Connecticut Public Television lost its lucrative deal last month to broadcast the UConn women’s basketball games, a gut-punch that left worried employees moping in the hallways, CEO Jerry Franklin told the Connecticut Post. It also has observers wondering about the finances of parent organization Connecticut Public Broadcasting, which operates CPTV along with WNPR, the state’s public-radio station.
Once a blip on the airwaves, CPBN has grown into a $20 million-a-year operation, and the membership dues and corporate sponsorships spawned by the UConn deal were major drivers. That money is now in jeopardy, even as CPBN is moving ahead with some aggressive — and potentially risky — expansion plans. Most notably, the network has a multimillion-dollar deal to develop lab space at its Asylum Hill headquarters for the Hartford school system’s Journalism and Media Academy. While officials believe the partnership will eventually pay off, Franklin has said CPBN may have to take out a bank loan if the network is unable to raise enough upfront money.
The station has also faced the loss of recurring state aid for operating expenses, although it did receive a $1 million state grant for transmission and broadcast equipment last year, and underwriting contracts with the Department of Public Health provided $450,000 more.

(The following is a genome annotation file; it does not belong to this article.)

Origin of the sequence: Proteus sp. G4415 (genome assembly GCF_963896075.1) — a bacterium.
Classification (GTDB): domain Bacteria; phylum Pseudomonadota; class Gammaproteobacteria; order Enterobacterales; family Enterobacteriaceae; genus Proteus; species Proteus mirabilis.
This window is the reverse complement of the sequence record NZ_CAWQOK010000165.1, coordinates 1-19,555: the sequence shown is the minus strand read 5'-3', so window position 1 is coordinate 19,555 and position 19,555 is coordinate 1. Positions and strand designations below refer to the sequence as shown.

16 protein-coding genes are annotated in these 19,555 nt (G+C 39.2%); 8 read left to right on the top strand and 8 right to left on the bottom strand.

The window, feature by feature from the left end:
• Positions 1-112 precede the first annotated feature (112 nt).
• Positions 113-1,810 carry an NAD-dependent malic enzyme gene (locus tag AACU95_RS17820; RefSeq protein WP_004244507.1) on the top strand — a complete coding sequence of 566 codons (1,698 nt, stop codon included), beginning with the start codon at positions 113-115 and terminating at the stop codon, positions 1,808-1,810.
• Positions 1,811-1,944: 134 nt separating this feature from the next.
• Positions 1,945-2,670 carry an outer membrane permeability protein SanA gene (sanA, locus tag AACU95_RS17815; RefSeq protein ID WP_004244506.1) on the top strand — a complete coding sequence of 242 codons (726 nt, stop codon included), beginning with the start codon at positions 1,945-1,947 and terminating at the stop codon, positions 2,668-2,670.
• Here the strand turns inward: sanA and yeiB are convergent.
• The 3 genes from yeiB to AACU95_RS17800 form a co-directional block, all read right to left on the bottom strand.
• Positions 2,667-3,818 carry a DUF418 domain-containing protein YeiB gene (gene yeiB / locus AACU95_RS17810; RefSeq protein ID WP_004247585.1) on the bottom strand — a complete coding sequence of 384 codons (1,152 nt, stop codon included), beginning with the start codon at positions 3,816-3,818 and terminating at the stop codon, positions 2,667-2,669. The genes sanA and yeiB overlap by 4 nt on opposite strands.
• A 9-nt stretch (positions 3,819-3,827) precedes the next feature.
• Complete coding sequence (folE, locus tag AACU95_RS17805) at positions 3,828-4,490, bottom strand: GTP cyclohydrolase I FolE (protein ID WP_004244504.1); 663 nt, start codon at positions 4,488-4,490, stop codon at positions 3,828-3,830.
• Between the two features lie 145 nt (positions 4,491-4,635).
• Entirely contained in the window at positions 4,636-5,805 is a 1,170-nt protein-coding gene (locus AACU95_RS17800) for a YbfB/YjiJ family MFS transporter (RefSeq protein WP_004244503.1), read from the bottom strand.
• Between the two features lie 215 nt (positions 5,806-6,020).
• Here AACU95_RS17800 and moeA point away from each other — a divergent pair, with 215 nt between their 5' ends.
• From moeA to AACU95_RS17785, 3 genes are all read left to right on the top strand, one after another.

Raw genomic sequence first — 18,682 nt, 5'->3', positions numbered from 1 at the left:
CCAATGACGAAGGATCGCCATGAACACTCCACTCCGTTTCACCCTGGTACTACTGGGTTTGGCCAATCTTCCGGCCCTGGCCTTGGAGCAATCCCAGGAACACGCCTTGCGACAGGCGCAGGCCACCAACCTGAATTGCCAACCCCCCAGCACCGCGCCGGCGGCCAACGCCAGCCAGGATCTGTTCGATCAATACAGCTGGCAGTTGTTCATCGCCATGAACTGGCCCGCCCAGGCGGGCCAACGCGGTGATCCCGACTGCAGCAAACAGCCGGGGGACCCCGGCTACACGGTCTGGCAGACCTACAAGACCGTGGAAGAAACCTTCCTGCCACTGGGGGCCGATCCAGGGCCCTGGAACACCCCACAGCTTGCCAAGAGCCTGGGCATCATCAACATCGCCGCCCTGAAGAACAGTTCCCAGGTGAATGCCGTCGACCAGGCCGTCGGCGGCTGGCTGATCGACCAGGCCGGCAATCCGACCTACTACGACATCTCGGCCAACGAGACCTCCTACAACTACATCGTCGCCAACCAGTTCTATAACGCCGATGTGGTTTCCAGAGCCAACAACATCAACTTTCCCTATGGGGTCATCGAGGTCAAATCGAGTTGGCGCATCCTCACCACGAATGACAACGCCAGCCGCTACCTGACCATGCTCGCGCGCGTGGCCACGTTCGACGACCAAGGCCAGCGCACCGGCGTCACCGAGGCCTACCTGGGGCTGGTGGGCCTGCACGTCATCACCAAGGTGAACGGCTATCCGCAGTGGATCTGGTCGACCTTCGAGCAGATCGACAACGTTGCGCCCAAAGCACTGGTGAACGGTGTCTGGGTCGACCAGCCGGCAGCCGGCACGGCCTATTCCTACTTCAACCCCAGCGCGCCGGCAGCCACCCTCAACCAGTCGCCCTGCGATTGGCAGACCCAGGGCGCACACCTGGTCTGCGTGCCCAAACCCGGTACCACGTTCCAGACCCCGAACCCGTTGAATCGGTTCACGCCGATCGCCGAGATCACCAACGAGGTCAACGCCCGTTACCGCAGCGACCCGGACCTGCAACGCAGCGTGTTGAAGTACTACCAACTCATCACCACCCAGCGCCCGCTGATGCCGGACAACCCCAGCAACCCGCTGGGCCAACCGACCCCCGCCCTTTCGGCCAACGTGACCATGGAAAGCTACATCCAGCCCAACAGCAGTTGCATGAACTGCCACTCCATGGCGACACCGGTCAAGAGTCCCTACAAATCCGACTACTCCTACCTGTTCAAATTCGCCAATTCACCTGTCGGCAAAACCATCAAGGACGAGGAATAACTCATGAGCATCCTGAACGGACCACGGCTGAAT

And if all that weren’t enough financial plates for Franklin to keep spinning, a union leader and members of the Connecticut Citizens Action Group picketed the station Tuesday in advance of a board meeting, protesting the recent layoff of three television production workers and a fourth employee who worked on the network’s website. The small band of activists held six signs — half of which took direct aim at Franklin’s salary.
Meg Sakellarides, CPBN’s chief financial officer, said the network has requested a meeting with union officials to discuss alternatives to the layoffs. “CPTV has a stronger than ever commitment to local programming. However, funding for much of it is still speculative. It would be irresponsible to maintain fixed costs that cannot be covered by confirmed revenues,” Sakellarides said in a statement. “If the planned layoffs cannot be avoided, CPTV’s collective bargaining agreement allows for workers to be recalled as funding is secured and that would be our hope.”
In the statement, Sakellarides also noted that “cuts and sacrifices are being made across the board with many senior managers doubling up and assuming the responsibilities of managers who have left but have not been replaced.”
To see how Connecticut Public Broadcasting fared in the last fiscal year, click the summary chart below to access our Charity Check report, which provides background on the organization and details on its revenue and expenses.